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Open Access Research article

Tiling resolution array CGH and high density expression profiling of urothelial carcinomas delineate genomic amplicons and candidate target genes specific for advanced tumors

Markus Heidenblad1, David Lindgren1, Tord Jonson1, Fredrik Liedberg2, Srinivas Veerla1, Gunilla Chebil3, Sigurdur Gudjonsson2, Åke Borg4, Wiking Månsson2 and Mattias Höglund1*

Author Affiliations

1 Department of Clinical Genetics, Lund University Hospital, SE-221 85 Lund, Sweden

2 Department of Urology, Lund University Hospital, SE-221 85 Lund, Sweden

3 Department of Pathology and Cytology, Helsingborg Hospital AB, SE-251 87 Helsingborg, Sweden

4 Department of Oncology, Lund University Hospital, SE-221 85 Lund, Sweden

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BMC Medical Genomics 2008, 1:3  doi:10.1186/1755-8794-1-3

Published: 31 January 2008

Abstract

Background

Urothelial carcinoma (UC) is characterized by nonrandom chromosomal aberrations, varying from one or a few changes in early-stage and low-grade tumors, to highly rearranged karyotypes in muscle-invasive lesions. Recent array-CGH analyses have shed further light on the genomic changes underlying the neoplastic development of UC, and have facilitated the molecular delineation amplified and deleted regions to the level of specific candidate genes. In the present investigation we combine detailed genomic information with expression information to identify putative target genes for genomic amplifications.

Methods

We analyzed 38 urothelial carcinomas by whole-genome tiling resolution array-CGH and high density expression profiling to identify putative target genes in common genomic amplifications. When necessary expression profiling was complemented with Q-PCR of individual genes.

Results

Three genomic segments were frequently and exclusively amplified in high grade tumors; 1q23, 6p22 and 8q22, respectively. Detailed mapping of the 1q23 segment showed a heterogeneous amplification pattern and no obvious commonly amplified region. The 6p22 amplicon was defined by a 1.8 Mb core region present in all amplifications, flanked both distally and proximally by segments amplified to a lesser extent. By combining genomic profiles with expression profiles we could show that amplification of E2F3, CDKAL1, SOX4, and MBOAT1 as well as NUP153, AOF1, FAM8A1 and DEK in 6p22 was associated with increased gene expression. Amplification of the 8q22 segment was primarily associated with YWHAZ (14-3-3-zeta) and POLR2K over expression. The possible importance of the YWHA genes in the development of urothelial carcinomas was supported by another recurrent amplicon paralogous to 8q22, in 2p25, where increased copy numbers lead to enhanced expression of YWHAQ (14-3-3-theta). Homozygous deletions were identified at 10 different genomic locations, most frequently affecting CDKN2A/CDKN2B in 9p21 (32%). Notably, the latter occurred mutually exclusive with 6p22 amplifications.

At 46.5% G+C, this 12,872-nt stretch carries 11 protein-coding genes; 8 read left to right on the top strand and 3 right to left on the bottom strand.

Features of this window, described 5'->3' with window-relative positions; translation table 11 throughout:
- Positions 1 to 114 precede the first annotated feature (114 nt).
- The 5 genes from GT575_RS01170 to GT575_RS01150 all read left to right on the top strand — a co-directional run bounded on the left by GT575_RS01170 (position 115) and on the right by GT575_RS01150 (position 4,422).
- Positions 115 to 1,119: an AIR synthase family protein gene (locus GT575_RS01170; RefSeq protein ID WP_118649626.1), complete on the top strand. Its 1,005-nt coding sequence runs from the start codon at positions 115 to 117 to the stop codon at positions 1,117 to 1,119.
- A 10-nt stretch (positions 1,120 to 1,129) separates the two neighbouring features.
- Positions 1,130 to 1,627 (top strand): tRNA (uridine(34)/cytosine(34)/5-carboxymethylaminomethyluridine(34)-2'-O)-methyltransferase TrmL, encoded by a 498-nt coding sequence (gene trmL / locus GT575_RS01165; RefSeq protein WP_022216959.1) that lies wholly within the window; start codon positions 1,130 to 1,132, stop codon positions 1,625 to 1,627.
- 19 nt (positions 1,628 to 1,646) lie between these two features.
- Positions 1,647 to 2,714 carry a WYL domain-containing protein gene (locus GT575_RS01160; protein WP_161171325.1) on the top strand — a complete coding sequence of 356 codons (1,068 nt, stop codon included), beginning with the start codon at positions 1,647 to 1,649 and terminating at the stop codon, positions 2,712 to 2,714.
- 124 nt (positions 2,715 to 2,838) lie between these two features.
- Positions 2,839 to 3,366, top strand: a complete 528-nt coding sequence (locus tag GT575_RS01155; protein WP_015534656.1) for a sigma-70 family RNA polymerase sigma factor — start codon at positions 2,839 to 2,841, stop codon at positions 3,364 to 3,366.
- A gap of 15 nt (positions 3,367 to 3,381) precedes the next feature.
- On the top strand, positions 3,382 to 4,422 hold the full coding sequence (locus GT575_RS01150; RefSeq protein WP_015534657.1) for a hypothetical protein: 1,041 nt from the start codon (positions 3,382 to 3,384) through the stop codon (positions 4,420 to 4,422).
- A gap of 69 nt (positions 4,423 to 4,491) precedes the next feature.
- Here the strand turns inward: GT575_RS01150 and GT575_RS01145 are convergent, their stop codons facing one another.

Conclusion

The presented data indicates 6p22 as a composite amplicon with more than one possible target gene. The data also suggests that amplification of 6p22 and homozygous deletions of 9p21 may have complementary roles. Furthermore, the analysis of paralogous regions that showed genomic amplification indicated altered expression of YWHA (14-3-3) genes as important events in the development of UC.